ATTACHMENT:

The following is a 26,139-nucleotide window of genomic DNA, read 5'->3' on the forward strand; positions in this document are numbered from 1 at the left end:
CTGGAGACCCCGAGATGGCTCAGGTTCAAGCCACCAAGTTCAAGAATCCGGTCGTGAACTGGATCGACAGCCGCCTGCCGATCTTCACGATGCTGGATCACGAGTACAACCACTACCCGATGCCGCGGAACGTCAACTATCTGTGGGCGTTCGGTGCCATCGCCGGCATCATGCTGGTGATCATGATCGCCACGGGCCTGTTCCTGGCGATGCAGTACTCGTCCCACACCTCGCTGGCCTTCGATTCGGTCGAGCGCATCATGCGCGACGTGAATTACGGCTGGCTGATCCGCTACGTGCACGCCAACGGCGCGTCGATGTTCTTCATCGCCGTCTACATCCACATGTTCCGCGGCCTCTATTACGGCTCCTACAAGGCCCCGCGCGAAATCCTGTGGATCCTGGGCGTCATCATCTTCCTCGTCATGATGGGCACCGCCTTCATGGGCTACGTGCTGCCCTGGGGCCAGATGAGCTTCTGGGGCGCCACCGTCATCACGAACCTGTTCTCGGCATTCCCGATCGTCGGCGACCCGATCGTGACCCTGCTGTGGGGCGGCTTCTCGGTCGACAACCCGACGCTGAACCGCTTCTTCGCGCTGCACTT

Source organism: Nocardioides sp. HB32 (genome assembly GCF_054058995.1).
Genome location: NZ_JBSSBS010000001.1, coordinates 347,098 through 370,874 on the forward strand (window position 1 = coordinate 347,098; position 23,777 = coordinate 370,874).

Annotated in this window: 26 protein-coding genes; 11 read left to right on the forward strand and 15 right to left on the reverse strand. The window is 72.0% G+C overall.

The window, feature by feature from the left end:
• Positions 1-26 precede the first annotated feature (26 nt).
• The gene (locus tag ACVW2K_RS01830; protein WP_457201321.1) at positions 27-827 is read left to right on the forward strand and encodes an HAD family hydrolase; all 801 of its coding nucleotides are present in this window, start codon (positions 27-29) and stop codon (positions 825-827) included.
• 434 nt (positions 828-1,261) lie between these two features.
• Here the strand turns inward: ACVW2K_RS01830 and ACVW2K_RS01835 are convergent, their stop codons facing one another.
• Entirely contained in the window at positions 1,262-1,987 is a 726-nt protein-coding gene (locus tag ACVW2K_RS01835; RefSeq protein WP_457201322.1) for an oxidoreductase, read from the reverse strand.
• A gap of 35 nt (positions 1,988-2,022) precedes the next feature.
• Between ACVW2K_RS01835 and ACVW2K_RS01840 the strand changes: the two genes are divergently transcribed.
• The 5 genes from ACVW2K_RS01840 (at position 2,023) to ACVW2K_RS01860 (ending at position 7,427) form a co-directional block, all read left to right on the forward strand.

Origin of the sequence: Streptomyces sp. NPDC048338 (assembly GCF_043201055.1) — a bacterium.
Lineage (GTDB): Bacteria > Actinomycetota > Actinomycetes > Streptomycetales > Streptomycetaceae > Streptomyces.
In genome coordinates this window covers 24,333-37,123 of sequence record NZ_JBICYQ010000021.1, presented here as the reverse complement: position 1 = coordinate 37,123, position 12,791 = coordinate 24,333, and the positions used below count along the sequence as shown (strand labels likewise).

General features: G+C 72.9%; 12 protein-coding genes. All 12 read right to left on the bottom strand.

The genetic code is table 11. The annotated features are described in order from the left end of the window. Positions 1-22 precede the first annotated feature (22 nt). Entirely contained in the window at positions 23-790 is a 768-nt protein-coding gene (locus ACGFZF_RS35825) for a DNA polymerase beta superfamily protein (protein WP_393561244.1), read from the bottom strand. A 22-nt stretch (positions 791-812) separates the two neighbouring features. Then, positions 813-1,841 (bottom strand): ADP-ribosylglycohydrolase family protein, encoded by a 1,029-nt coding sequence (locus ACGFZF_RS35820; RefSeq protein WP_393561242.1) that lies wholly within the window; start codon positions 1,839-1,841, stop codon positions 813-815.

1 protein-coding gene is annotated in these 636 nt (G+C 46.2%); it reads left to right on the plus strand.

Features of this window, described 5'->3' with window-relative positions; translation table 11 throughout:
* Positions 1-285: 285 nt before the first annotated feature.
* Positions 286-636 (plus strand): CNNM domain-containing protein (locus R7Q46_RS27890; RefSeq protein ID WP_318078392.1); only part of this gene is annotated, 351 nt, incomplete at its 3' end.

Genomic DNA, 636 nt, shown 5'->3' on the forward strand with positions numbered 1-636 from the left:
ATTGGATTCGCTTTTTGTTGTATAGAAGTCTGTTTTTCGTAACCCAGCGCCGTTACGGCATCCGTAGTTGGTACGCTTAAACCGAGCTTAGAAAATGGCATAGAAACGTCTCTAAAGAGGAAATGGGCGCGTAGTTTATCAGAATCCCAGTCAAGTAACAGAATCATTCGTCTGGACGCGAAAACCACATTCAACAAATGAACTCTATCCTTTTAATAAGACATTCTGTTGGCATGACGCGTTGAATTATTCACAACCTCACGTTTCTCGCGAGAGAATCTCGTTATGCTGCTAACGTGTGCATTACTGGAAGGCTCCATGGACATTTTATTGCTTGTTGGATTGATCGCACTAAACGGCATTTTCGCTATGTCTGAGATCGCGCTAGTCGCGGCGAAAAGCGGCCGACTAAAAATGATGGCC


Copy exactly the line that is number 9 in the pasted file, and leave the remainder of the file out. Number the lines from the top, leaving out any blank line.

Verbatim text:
• 434 nt (positions 828-1,261) lie between these two features.